The valve member 26 includes a lower stem 80 and an upper stem 81 that are threaded together at 82 as a rigid assembly. The lower stem 80 has a semi-spherical recess 83 on its lower end that mounts a spherical valve element or ball 84 that, when engaged with the upper inner edge of the seat ring 41, prevents gas flow in the downward direction and into the tubing 13. The ball element 84 can be secured in the recess 83 by any suitable means such as soldering. The stem 80 slides through the orifice spool 48 with a fairly close manufacturing tolerance as the valve member 26 moves between a lower closed position and an upper open position. The upper stem 81 of the valve member 26 has a length of external threads 85 that receive an adjusting nut 86 and a locking nut 87. A coiled compression spring 88 reacts between the adjusting nut 86 and an upwardly facing shoulder 90 on the adapter sleeve 37 and thus biases the valve member 26 in the upward or opening direction. The upper end surface 91 of the stem 81 is conically shaped and engages the lower inner edge 92 of the skirt 71 to stop upward movement of the valve element 26 in its open position, so that the axial position of the mandrel 66 determines the distance the valve element moves between closed and open positions. Such distance can be adjusted by threading the mandrel 66 upward or downward in the sub 62 with the valve element 26 stopped against the skirt 71. The initial preload force of the spring 88 in the opening direction is set by the position of the nuts 86 and 87 along the threads 85 on the upper stem 81. The transverse cross-sectional area at 92 is subject to differential pressure when the valve element 26 is open as shown in FIG. 2, whereas the transverse cross-sectional area inside the seat ring 41 is subject to a differential pressure when the valve element 26 is closed as shown in FIG. 3. In the open position the spring 88 exerts a preload force on the valve element 26 in the opening direction, and in the closed position this force is increased due to valve element travel and additional compression of the spring. The size of the area at 92 is somewhat smaller than the area of the seat ring bore 44.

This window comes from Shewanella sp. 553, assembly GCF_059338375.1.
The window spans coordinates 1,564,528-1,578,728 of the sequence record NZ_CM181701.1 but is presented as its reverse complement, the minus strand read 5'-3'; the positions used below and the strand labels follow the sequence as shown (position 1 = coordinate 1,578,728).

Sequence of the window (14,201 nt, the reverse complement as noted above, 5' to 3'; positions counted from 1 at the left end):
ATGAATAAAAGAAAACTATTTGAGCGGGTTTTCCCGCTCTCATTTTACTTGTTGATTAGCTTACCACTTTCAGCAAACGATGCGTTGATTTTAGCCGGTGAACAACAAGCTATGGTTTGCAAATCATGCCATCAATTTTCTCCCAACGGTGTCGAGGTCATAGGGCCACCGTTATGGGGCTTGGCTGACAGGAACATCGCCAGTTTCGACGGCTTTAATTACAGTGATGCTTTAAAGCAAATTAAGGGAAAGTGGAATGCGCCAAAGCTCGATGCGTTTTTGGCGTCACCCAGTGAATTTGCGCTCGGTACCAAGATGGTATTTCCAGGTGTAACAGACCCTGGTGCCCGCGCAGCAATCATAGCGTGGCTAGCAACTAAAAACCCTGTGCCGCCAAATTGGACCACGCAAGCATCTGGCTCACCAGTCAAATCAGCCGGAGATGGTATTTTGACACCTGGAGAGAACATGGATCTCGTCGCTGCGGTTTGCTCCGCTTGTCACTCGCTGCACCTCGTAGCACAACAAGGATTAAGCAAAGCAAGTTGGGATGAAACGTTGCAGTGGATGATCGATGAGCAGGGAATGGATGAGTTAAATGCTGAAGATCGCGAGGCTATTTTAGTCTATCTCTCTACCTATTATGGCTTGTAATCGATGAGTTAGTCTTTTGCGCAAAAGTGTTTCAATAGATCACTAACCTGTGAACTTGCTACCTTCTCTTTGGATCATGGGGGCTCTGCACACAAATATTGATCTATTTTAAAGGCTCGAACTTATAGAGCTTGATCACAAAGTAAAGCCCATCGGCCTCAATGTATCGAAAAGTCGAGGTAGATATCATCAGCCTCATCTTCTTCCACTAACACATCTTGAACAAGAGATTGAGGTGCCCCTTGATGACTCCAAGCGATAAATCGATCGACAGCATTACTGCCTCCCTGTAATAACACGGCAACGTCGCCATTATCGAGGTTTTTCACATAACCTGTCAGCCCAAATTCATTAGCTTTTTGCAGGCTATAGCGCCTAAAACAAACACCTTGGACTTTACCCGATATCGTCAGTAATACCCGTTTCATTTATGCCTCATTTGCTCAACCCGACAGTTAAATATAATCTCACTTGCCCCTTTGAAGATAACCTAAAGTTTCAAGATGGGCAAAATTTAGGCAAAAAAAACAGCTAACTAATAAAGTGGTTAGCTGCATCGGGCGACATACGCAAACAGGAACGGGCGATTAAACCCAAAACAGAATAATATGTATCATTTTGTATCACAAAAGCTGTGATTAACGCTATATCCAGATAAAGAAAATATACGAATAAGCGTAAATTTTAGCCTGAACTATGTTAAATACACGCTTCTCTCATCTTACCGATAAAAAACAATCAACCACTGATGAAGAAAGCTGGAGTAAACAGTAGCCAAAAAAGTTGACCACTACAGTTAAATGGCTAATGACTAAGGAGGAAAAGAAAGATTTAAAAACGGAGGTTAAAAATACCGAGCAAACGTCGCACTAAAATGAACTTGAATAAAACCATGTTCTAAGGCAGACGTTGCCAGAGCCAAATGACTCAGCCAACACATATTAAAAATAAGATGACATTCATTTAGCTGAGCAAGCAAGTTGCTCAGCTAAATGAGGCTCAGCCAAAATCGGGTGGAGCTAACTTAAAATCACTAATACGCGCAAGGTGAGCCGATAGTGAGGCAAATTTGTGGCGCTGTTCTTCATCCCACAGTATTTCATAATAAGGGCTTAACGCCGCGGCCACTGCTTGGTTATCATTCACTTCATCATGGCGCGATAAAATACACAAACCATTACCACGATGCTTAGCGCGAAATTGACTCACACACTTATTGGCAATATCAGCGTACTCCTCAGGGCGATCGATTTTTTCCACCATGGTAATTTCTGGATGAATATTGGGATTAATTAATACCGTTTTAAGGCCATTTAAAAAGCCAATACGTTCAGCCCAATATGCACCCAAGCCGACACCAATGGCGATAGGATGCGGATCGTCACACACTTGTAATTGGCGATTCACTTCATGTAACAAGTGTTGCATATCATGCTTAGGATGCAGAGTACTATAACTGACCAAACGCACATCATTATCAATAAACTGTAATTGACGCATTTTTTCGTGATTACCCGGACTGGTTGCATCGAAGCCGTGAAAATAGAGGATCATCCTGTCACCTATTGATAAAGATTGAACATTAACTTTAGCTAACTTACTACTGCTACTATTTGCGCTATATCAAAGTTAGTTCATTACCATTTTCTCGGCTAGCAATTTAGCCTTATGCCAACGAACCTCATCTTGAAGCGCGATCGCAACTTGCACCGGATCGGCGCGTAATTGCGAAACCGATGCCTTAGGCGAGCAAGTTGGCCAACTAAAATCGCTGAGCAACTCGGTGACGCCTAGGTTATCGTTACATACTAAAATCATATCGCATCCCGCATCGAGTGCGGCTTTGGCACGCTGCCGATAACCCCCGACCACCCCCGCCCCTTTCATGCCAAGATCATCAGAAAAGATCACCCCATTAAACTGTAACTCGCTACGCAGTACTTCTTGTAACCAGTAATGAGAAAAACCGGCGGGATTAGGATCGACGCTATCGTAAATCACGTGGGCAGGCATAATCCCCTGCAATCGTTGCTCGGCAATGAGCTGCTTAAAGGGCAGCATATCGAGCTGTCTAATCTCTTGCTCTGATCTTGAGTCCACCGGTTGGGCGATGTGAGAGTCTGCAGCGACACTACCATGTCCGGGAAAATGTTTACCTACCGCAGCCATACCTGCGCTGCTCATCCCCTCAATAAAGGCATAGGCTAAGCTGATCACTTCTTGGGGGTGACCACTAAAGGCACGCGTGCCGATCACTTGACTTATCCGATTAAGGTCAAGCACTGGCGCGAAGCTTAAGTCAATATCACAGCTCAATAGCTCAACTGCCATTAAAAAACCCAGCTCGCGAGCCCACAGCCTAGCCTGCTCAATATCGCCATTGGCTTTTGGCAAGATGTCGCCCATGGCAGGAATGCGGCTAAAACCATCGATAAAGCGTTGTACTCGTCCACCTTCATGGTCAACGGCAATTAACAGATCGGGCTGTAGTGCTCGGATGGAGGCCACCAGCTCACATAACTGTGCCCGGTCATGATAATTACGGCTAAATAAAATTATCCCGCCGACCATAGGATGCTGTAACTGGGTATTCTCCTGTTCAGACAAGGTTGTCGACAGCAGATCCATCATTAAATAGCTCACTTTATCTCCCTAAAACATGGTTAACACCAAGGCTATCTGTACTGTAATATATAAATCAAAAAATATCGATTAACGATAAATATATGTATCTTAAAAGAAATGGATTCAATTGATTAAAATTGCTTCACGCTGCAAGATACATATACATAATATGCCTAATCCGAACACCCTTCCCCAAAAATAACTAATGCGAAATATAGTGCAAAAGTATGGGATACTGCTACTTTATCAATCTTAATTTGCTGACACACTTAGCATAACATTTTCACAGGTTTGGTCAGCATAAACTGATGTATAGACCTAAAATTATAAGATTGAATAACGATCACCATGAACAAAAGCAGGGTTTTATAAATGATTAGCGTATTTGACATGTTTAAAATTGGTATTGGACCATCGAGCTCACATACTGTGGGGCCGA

The gas lift valve 20 of the present invention can readily be converted to a wireline retrievable device that can be run and set in a side pocket mandrel. The valve 20 would be run with a standard packing sub screwed onto the lower sub 27, and another typical packing sub and a running head would be connected to the upper sub 62. The valve assembly would then be run on a typical kickover tool and set in the side pocket of a mandrel which has gas flow slots or ports to the outside between polish bores in which the packings seat. Thus the exterior of the valve would be subject to gas pressure in the casing annulus while the closure ball 84 would be subject to pressure inside the tubing in the closed position.
In use and operation, the valve 20 is assembled as shown in the drawings and the threads 28 on the lower end of the valve body 25 are connected to a lug 30 on the outside of the production tubing 13 so that the outside of the valve 20 experiences gas pressure in the casing-to-tubing annulus 17. When the valve element 26 is in its lower or closed position, tubing pressure is present in the lower sub 27 and acts upward on the ball element 84 over a transverse area defined by the bore diameter of the seat 41, while external gas pressure acts downward on the same area. The coil spring 88 exerts upward force on the valve member 26 that is the sum of its preload force and the force due to additional compression as the valve shifted closed. Thus, the valve element 26 will shift upward to the open position when the opening force due to the spring predominates over the closing force due to pressure differential in favor of the casing annulus.